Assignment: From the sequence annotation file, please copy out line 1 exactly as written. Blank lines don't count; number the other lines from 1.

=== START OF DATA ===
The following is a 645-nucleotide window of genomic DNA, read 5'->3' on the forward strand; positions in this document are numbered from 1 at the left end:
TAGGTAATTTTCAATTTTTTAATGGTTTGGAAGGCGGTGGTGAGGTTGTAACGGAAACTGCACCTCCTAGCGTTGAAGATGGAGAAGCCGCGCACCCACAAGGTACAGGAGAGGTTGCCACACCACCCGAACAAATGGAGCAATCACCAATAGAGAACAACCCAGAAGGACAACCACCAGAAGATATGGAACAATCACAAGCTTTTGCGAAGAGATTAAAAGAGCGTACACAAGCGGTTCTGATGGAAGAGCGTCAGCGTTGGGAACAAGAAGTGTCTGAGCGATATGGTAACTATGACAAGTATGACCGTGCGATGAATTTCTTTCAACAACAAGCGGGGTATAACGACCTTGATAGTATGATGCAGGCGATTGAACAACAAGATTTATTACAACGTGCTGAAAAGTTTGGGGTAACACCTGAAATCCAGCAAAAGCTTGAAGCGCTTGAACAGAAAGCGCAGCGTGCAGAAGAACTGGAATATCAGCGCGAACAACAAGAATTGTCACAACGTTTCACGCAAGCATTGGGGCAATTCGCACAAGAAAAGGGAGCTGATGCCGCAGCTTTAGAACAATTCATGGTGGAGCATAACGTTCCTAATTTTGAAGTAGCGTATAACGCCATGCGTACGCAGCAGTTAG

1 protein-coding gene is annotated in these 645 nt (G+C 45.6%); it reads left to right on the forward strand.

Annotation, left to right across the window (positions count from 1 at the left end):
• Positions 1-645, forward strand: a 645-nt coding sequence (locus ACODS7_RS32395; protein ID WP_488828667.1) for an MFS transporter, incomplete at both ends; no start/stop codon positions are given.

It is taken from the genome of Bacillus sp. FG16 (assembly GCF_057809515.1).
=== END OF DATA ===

The following is a 645-nucleotide window of genomic DNA, read 5'->3' on the forward strand; positions in this document are numbered from 1 at the left end: